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Four Eagle High School football players sign with D1 programs on National Signing Day

Seth Brock (Montana State), Davis Harsin (Idaho State), Cal Huish (Idaho) and Leon Evans (Idaho) all make their commitments official
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EAGLE, Idaho - A question rang out amongst the crowd at Eagle High School’s national early signing period ceremony Wednesday morning.

Who’s going to win the Big Sky Conference?

That’s because the Mustangs have four football players going to three different Big Sky Conference schools. Seth Brock (Montana State), Davis Harsin (Idaho State) and Cal Huish (Idaho) all signed their National Letters of Intent. Leon Evans (Idaho) was unable to attend due to illness. But his commitment was made official as well.

“It’s definitely been a while,” said Eagle football coach James Cluphf about having four NCAA Division I players all sign at once. “That’s pretty special. We have a special group of kids. It’s a testament to what they have done and the work they’ve put in to get themselves to this point. Four guys on an early signing day is pretty elite company.”

They’re all top-30 recruits in the state, according to Eagle, which went 10-1 and advanced to the state semifinals, actually has five players rated in the top-30. It and Coeur d’Alene are the only two programs in Idaho with that distinction. Senior Eli Mikita, who has offers from NAIA's College of Idaho and Montana Tech, will sign in February, according to Cluphf.

But for the Mustang players who did sign Wednesday, every single one made the all-conference team. And two were on the all-state team.

Brock, a 6-foot-3-inch, 220-pound defensive lineman, is the highest rated prospect of the quartet at No. 8. He was a three-year starter who earned all-league accolades the last two seasons. 

He racked up 47 tackles and 6.5 sacks this year to garner both co-5A Southern Idaho Conference River Division player of the year and an all-state selection. Brock will now join a Montana State program that’s qualified for the NCAA Division I Championship Subdivision playoffs in five consecutive seasons, including playing for a national title in 2021.

“I came into high school thinking I wasn’t going to do anything. I just wanted to play for fun,” Brock said. “But now I’m looking forward to going in there and doing some pass rushing. I can’t wait to get some sacks next year and just do it on the college level.”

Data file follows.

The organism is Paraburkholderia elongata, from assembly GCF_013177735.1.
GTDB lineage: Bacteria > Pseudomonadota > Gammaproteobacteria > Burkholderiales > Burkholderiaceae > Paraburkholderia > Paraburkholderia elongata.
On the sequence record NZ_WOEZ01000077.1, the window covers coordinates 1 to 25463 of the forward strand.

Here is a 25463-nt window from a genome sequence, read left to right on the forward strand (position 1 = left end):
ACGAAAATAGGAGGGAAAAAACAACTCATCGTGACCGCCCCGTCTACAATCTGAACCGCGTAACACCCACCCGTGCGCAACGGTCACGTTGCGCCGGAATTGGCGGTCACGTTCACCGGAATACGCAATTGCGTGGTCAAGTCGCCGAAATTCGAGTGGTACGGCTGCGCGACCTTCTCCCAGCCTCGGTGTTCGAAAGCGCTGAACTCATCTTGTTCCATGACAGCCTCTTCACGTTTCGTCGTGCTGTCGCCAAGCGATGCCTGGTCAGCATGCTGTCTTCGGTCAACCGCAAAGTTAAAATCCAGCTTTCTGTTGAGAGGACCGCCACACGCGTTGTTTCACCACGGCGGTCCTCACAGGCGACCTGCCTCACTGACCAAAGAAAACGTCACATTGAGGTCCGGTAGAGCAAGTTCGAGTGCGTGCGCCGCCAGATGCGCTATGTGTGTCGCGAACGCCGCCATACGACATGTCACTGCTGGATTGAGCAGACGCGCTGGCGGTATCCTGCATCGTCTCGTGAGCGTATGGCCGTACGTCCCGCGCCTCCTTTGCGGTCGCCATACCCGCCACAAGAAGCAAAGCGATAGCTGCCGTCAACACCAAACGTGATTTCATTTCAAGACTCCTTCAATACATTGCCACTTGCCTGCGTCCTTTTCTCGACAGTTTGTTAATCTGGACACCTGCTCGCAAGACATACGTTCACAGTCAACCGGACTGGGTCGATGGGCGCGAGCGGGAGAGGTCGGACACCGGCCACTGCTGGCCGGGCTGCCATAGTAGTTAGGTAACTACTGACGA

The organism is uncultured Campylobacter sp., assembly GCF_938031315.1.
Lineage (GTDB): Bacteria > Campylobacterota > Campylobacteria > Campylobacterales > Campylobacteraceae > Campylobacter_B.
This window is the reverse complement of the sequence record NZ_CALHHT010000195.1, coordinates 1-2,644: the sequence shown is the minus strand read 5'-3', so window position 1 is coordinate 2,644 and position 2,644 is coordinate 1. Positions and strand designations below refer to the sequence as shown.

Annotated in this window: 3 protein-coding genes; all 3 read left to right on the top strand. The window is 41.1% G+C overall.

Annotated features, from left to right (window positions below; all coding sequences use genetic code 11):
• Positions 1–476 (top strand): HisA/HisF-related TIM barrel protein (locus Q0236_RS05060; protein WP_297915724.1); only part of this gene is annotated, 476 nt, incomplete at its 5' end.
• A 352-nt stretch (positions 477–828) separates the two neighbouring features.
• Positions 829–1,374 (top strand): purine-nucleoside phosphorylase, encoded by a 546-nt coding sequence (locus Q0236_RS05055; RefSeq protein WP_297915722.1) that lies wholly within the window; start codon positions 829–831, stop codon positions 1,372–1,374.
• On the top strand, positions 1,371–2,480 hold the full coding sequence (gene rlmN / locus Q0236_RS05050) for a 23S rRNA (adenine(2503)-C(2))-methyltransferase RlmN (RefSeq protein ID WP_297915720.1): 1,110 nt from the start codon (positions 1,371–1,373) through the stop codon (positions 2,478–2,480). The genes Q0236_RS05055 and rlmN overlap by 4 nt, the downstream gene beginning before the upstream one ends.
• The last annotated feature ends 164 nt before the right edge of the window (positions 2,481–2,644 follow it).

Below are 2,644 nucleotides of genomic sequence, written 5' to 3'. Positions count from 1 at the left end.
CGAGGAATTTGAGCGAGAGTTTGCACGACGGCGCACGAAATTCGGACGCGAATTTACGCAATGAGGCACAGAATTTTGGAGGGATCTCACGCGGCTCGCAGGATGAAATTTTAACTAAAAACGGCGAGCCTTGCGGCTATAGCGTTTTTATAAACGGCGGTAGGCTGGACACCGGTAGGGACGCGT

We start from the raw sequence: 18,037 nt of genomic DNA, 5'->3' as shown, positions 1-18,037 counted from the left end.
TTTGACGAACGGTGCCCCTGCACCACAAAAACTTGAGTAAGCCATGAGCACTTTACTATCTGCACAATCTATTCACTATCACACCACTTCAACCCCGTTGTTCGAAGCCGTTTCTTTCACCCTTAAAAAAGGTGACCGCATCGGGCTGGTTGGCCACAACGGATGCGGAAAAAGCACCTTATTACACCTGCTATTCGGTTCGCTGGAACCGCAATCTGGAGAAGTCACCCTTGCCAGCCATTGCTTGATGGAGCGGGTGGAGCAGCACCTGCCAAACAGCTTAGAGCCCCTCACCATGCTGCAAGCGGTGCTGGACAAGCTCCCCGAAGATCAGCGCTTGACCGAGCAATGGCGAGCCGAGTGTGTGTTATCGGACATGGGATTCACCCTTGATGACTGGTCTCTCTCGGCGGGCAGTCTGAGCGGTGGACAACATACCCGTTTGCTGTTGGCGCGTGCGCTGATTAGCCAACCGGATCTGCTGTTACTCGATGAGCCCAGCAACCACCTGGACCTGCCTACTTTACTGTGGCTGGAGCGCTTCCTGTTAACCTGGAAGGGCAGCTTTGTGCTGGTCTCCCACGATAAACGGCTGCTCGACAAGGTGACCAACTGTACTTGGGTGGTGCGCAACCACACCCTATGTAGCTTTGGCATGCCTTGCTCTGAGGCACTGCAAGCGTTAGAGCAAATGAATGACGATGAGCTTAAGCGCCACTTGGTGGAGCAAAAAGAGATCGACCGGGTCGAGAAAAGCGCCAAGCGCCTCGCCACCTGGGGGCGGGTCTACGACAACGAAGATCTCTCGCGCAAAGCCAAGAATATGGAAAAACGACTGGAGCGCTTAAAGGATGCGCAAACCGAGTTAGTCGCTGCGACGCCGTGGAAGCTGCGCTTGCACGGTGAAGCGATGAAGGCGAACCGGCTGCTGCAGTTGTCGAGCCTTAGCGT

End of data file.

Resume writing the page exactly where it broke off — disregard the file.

Harsin - the son of former Auburn and Boise State coach Bryan Harsin - is right behind Brock in the rankings at No. 9.

After quarterbacking Auburn High School (Alabama) to the state title game a year ago, Davis Harsin returned home. It came with lofty expectations due to his namesake. But the 6-foot, 180-pound signal caller more than lived up to those.

He threw for 1,419 yards and 12 touchdowns to just three interceptions in a run-based offense. Harsin ran for 204 yards and four scores himself in an offense that also featured a two quarterback system. He was an all-SIC River Division second-team selection.

“I mean looking back on all of it, all the hard training I went through , all the hard work I had to go through, it’s just a reward for sure,” Harsin said. “I’m just blessed to be here.”

Rounding it all out are Huish and Evans, who are both heading up north with similar stories.

The 6-foot-5, 225-pound Huish didn’t join the Mustangs until right before the start of two-a-days last season. He then suffered a grade 2 MCL sprain towards the end of this year. It cost him three games. But the all-SIC River Division first-team tight end gutted it out during Eagle’s deep playoff run. The University of Idaho took notice by giving him his one and only offer.

“It’s been a dream to play at the next level and Division I is exactly where I want to be,” Huish said. “U of I gave me the opportunity I was looking for. I feel full of gratitude for this opportunity.”

Evans also got a late start with Eagle and was an unlikely college football player, much less NCAA Division I. He came in sophomore year having not played a lick of football.

But three years later, the 6-foot-4, 240-pounder turned himself into an all-state offensive lineman and a top-15 recruit by putting on 55 pounds during this past offseason. Evans was a wide receiver his first year before starting on the o-line at just 185 pounds a year ago.

He and Huish will look to build upon a historic season for the Vandals. They just hosted a playoff game and reached the FCS quarterfinals for the first time in 30 years.

“We’ve been friends since our junior year when I moved in. It hasn’t changed,” Huish said. “We’re going to be the same way moving into college. It’s super cool to get to play with a former teammate who’s also a great friend.”

Brock and Harsin are good friends, too. They've been that way since their optimist football days. The only thing that will change now is that the two will be on opposite sidelines. The Bengals will host the Bobcats next season.

“I haven’t said much to Davis because, you know, Idaho State,” said Brock in jest. “But it’s pretty cool that we’re all playing at different schools in the Big Sky because the chances of us all playing against each other and just representing this great program increases.”

The Big Sky Conference is being well-represented during this year’s playoffs. Four teams in all punched their ticket with the University of Montana slated to play South Dakota State for the national championship on Jan. 7, 2024.

Eagle produced three NCAA Division I players last season.

“It’s rising. It’s rising even more,” Harsin said. “We had a pretty good season this year. But I know they’re going to keep coming back for more and more.”